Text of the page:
BALTIMORE (WJZ) — A protest earlier Monday morning asked city leaders to put off removing a protected bicycle lane through Roland Park.
Baltimore cyclists held a “bike-in” to bring attention to their case.
“No Parking” signs dot Roland Avenue, indicate the last official policy Mayor Catherine Pugh implemented before taking her prolonged leave of absence.
The Roland Park Cycle Track is now in the process of being removed.
“All pilot programs are tough at first. Change is difficult. And, it takes people having to get used to a different routine, and that’s tough,” said cyclist Kimberly Lodge.
Lodge, a parent, and cyclist in the neighborhood organized a bike rally Monday before school to try to stop the removal of protected bike lanes.
“Removing a protected cycle path in the interest of protecting cars is kind of a backward way of thinking. It’s kind of behind the times,” Lodge said.
“People’s behavior was somewhat getting modified, they just didn’t give it a chance to modify it all the way,” said Penny Power, another cyclist.
Work begins this week to stop this pilot program and remove the Roland Avenue cycle track.
The area will return to curbed car parking and a painted bike lane adjacent to car traffic.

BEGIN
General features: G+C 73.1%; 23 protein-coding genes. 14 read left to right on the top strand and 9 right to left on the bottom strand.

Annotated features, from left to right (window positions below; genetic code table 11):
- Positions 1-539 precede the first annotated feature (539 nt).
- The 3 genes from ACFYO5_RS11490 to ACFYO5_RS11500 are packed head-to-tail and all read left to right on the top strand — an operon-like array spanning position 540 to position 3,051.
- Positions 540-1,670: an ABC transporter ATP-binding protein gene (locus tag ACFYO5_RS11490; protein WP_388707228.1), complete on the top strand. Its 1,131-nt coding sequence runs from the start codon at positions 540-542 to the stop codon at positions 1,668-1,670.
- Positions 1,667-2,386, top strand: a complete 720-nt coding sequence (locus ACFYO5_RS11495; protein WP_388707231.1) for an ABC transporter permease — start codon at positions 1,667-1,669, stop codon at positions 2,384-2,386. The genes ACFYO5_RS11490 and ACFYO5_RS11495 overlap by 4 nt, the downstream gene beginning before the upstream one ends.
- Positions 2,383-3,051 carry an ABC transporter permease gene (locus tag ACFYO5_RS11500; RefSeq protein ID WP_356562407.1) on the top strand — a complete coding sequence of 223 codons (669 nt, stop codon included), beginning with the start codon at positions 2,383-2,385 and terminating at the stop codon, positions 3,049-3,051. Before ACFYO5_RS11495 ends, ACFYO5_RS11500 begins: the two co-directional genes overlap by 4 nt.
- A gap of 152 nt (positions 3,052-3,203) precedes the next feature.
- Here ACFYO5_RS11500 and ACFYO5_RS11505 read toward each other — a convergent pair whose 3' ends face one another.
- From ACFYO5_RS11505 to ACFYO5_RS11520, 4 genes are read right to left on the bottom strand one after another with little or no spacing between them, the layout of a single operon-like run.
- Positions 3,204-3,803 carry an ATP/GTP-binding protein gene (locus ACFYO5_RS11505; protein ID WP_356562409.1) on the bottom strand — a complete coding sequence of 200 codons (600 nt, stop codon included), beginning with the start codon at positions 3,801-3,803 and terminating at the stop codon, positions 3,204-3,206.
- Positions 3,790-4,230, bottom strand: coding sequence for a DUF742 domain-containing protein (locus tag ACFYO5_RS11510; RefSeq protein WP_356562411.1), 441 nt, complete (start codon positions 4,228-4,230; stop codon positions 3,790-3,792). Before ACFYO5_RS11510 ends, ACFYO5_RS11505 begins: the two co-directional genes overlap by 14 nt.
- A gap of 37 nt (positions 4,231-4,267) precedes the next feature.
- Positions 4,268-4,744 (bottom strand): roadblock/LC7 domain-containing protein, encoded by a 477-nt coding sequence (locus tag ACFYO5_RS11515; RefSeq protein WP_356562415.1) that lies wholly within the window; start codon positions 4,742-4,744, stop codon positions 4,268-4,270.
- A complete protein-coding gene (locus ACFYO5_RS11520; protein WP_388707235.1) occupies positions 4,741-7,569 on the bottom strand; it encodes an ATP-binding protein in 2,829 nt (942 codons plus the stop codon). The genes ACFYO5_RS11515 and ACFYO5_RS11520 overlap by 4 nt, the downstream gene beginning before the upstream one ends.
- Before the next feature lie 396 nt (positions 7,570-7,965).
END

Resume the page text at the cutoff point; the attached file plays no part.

“What’s clear is that after it was installed, we weren’t making things any safer,” said Bob Connors, Roland Park Civic League, an organization that, earlier this month, voted to delay the removal of the track.
Connors worked with the Department of Transportation on a solution and said the route caused more safety problems than it solved.
“The people that parked on the road had to open up their driver side and get smashed perhaps by a car that wasn’t being careful enough,” Power said.
“For whatever flaws people think of this design with the protective lane, at least it’s a protected lane. And, if a car will get hit, that is a sign we need to fix the road and do something about it. It’s not a sign we need to put bikers in the traffic,” Lodge said.
Cyclist Thomas Palermo was killed on Roland Avenue in 2-14, although these protected lanes are just south of that site.
Still, cycling groups hope the City gets back in the business of adding protected bike lanes instead of removing them.
“There is a possibility for a safe road for everyone, not just a few,” Lodge said.
The Roland Park Civic League said there are many other parallel routes, less traveled, that cyclists can take.
DOT has not given a timetable on when this project will finish, although signs suggest it will take a few weeks.
The advocacy group, “Bikemore” said acting Mayor Jack Young is “counting” votes of people who call City Hall to voice their opinion, although his office did not respond to our request for comment.